topic | inventory and appraise assets

Step 1: identify and locate estate assets

Identify and locate estate assets. Investments, Liquid Assets, Other Assets, Vehicles, and Personal Property may already contain helpful information.  If not, use them as a guide.

Identifying and locating assets may be challenging. Begin looking for valuables in obvious places such as a safe deposit box or a rented storage unit. Search less obvious places including under a mattress, in old shoeboxes, the freezer, or a cookie jar. Check for bills, old tax returns, and statements. Locate checkbooks and credit card statements. Stocks and bond certificates, insurance policies, and even bank statements can be found in unusual places!

Best Practices

Many people store and access their account information online through password-protected sites. Personal Items may contain password information. If passwords for the deceased are unknown, many software packages offer the ability to unlock and reset existing passwords. A web search for "password recovery" will lead to software packages including Many of these password tools may be used free of charge. Check with a spouse, friends, or relatives as they may have information on how to access accounts.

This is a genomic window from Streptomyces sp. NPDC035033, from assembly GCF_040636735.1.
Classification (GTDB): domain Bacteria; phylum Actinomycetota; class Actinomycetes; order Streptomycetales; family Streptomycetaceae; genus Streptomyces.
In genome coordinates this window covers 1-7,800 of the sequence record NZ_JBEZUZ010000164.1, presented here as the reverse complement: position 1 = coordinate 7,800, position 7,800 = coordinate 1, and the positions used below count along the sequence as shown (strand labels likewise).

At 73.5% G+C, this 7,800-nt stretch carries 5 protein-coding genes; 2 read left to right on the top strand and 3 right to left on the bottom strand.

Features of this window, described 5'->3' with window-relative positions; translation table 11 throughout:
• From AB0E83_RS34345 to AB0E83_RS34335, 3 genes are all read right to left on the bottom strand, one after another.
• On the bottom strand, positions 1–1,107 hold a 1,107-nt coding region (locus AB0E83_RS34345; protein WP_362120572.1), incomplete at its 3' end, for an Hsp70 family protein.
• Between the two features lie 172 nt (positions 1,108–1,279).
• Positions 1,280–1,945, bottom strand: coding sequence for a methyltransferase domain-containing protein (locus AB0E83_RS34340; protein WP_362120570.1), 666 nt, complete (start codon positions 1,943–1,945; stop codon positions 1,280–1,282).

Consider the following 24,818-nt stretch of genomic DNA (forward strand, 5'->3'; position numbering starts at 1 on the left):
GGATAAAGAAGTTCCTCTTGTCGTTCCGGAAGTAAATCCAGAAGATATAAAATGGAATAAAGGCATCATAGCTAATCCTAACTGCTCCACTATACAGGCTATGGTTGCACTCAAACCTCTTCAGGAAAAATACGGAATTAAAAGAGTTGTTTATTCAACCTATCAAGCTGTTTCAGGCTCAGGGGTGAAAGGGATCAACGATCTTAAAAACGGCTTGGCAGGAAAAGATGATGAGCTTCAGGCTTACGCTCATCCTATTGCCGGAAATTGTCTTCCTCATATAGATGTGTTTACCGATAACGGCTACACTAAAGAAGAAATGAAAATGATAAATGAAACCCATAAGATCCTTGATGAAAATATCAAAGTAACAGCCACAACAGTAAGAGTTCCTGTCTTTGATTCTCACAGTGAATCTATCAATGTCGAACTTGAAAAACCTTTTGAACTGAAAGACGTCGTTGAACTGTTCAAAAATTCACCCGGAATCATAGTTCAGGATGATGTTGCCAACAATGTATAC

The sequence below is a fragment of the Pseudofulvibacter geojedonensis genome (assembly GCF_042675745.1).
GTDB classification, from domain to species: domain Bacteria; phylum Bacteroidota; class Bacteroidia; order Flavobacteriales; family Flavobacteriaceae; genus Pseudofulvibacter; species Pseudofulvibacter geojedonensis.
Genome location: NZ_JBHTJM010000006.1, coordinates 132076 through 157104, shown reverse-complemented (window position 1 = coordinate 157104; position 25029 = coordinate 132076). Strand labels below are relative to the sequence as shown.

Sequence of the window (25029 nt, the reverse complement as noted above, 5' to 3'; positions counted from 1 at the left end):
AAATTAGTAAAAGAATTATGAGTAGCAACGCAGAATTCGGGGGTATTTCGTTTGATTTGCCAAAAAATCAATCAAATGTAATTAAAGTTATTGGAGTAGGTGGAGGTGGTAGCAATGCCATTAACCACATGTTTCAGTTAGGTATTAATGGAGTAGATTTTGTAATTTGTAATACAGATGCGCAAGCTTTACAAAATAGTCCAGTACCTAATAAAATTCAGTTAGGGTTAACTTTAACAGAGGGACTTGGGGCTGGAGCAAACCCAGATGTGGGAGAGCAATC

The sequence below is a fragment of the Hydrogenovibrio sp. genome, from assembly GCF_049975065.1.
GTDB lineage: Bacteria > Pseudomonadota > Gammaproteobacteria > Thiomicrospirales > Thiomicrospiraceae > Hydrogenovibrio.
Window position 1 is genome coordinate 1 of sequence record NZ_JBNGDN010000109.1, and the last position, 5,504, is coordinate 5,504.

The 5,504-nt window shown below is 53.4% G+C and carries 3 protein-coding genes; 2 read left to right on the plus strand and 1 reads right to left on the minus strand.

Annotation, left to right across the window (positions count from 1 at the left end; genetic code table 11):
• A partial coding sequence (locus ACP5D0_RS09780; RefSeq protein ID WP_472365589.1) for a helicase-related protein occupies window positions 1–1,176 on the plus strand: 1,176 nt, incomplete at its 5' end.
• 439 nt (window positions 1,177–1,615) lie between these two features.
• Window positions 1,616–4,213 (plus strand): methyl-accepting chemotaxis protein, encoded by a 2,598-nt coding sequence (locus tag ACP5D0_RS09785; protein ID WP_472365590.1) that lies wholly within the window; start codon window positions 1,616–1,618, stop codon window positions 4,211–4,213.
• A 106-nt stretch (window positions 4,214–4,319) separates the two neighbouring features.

Most people aren't aware of accounts and insurance policies of the deceased. Don't assume that records are complete. There are fee-based sites, such as that have the ability to contact over 400 institutions on your behalf, including Life Insurers and Banks.

One person should never sort through personal property or assets alone. Enlist the help of another family member or heir. This limits the liability of a single person sorting through valuables and creates accountability.

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